• 35. How to Reduce Agency Costs • Better acquisition decisions • Monitoring--including audits and financial reporting • Align preferences of agents with principals (e.g., debt covenants, management compensation)--a reason for stock options • Control devises such as budgets
  • 36. Earnings Management • Operations and discretionary accounting methods to adjust earnings to a desired outcome, often income smoothing • Underlying theory: agency theory, transaction cost economics • Importance of efficient contracting: corporations are a network of contracts and exist because they write contracts efficiently
  • 37. Accounting Choice • Discretionary choices to optimize behavior, using techniques such as: 1. Select alternative accounting methods (e.g., inventory) & level of disclosure (e.g., contingencies) 2. Lobbying (e.g., on proposed standards) 3. Financial, production & investment activities
  • 38. Discretion Under GAAP • Taking a bath • Creating hidden reserves • Off-balance-sheet financing • Overstating performance (e.g., aggressive revenue recognition) • Not reporting obligations (contingencies, commitments, other liabilities)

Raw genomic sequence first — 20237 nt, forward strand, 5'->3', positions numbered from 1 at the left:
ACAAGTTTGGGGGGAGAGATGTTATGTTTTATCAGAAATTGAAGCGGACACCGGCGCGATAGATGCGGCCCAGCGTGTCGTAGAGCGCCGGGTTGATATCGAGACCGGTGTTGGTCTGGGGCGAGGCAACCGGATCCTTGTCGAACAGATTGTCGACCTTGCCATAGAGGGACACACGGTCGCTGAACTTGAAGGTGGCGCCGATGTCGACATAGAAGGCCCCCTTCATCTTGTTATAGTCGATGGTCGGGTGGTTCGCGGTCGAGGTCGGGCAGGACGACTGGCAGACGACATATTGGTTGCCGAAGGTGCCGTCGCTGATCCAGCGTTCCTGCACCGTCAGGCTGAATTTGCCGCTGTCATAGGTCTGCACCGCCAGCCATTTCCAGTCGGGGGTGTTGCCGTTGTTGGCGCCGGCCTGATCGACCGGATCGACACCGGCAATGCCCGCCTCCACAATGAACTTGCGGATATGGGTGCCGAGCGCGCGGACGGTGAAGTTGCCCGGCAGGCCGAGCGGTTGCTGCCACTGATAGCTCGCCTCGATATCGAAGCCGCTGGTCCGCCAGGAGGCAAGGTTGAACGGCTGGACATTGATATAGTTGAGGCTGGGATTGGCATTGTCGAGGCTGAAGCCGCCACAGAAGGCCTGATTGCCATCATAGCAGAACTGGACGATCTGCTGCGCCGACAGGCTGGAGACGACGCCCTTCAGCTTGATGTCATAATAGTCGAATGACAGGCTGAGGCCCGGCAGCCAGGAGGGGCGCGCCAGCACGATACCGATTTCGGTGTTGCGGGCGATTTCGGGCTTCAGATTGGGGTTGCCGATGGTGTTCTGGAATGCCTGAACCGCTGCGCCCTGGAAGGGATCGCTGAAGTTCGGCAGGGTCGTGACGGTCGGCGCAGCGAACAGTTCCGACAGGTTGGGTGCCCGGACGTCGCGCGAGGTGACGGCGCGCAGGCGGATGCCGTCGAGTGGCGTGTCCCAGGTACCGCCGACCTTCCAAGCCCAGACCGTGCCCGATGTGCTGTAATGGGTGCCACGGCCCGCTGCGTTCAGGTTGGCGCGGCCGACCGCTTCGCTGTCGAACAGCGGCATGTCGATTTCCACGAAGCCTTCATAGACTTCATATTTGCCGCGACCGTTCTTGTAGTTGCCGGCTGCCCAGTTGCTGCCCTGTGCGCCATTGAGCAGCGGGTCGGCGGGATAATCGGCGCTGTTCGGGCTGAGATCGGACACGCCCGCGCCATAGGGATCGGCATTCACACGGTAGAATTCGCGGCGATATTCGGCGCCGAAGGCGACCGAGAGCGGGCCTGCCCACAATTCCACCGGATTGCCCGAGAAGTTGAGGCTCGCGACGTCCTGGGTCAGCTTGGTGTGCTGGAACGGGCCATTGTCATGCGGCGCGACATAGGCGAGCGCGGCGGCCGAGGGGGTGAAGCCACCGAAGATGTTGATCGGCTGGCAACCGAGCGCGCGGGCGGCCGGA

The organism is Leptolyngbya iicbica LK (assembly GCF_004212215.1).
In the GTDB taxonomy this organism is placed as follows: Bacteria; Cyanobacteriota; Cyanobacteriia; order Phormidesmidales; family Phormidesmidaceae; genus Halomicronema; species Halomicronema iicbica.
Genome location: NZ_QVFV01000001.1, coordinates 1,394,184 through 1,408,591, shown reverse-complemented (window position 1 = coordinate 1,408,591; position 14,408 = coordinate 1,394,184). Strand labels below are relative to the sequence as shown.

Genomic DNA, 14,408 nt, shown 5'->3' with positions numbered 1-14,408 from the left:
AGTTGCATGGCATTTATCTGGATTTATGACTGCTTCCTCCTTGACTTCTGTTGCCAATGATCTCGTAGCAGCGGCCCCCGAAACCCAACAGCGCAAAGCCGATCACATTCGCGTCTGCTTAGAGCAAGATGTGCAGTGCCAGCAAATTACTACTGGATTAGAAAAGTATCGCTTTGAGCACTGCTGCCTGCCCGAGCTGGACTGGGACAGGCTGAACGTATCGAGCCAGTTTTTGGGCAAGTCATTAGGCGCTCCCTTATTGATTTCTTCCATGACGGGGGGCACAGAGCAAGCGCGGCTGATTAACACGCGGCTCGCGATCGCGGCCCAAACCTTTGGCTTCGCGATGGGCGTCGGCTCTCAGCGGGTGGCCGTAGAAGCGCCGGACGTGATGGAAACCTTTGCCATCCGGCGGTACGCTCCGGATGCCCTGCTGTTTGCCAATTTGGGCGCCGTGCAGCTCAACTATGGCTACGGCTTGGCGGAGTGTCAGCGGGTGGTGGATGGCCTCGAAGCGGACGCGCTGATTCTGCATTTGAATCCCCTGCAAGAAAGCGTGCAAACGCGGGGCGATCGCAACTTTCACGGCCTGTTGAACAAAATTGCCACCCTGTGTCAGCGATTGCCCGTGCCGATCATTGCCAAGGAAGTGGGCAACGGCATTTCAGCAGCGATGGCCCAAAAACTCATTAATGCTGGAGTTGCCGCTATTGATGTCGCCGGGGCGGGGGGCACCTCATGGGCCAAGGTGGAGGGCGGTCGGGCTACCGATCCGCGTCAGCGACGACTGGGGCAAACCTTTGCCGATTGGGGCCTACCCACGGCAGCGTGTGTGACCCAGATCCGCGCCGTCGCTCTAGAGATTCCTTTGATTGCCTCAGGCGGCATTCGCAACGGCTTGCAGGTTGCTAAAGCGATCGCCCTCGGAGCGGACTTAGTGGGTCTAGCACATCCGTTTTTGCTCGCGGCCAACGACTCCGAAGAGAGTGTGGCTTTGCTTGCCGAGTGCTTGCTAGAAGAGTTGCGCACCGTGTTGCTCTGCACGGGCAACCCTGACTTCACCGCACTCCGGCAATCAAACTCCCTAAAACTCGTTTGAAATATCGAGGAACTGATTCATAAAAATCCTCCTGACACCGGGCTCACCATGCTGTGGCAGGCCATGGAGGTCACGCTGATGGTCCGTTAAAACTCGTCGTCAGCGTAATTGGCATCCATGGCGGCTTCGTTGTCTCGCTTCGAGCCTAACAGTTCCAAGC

• 39. Earnings Manipulation • Because alternatives are allowed, financial accounting has many discretionary aspects. • Managers can manipulate income by timing (e.g., recognition this year v next year) and classification (e.g., ordinary v extraordinary) • Accruals can be mandatory (e.g., other post employment benefits) or voluntary (e.g., depreciation)
  • 40. Earnings Quality • Importance of full disclosure • Look for ―conservative‖ reporting • Review indicators of high quality • Relationship of risk to earnings quality • Be aware of earnings management incentives and evidence of earnings manipulation
  • 41. Normalizing Income • Attempt to determine earning power--related to normal operating earnings • Remove the ―noise‖--usually associated with nonrecurring items • Separate analysis of nonrecurring items-- reorganization, ―big bath‖ write-offs, changing GAAP • Evidence of earnings manipulation may require substantial adjustments to arrive at ―normal earnings‖
  • 42. Financial Analysis Decision • Based on Elliott’s ―value chain of information‖: this is the $1,000 per hour stage • The purpose of financial analysis is to arrive at an informed recommendation or decision
  • 43. Chapter 3 The Financial Statements
  • 44. Financial Statements • Balance Sheet • Income Statement • Statement of Cash Flows • Statement of Stockholders’ Equity
  • 45. Balance Sheet • Assets: probable future economic benefits • Liabilities: probable future economic sacrifices • Stockholders’ Equity: residual interest, representing ownership interest (also called net assets)
  • 46. Assets • Current Assets (cash & cash equivalents, short-term marketable securities), accounts receivable, inventory, other) • Property, plant & equipment • Long-term investments • Other assets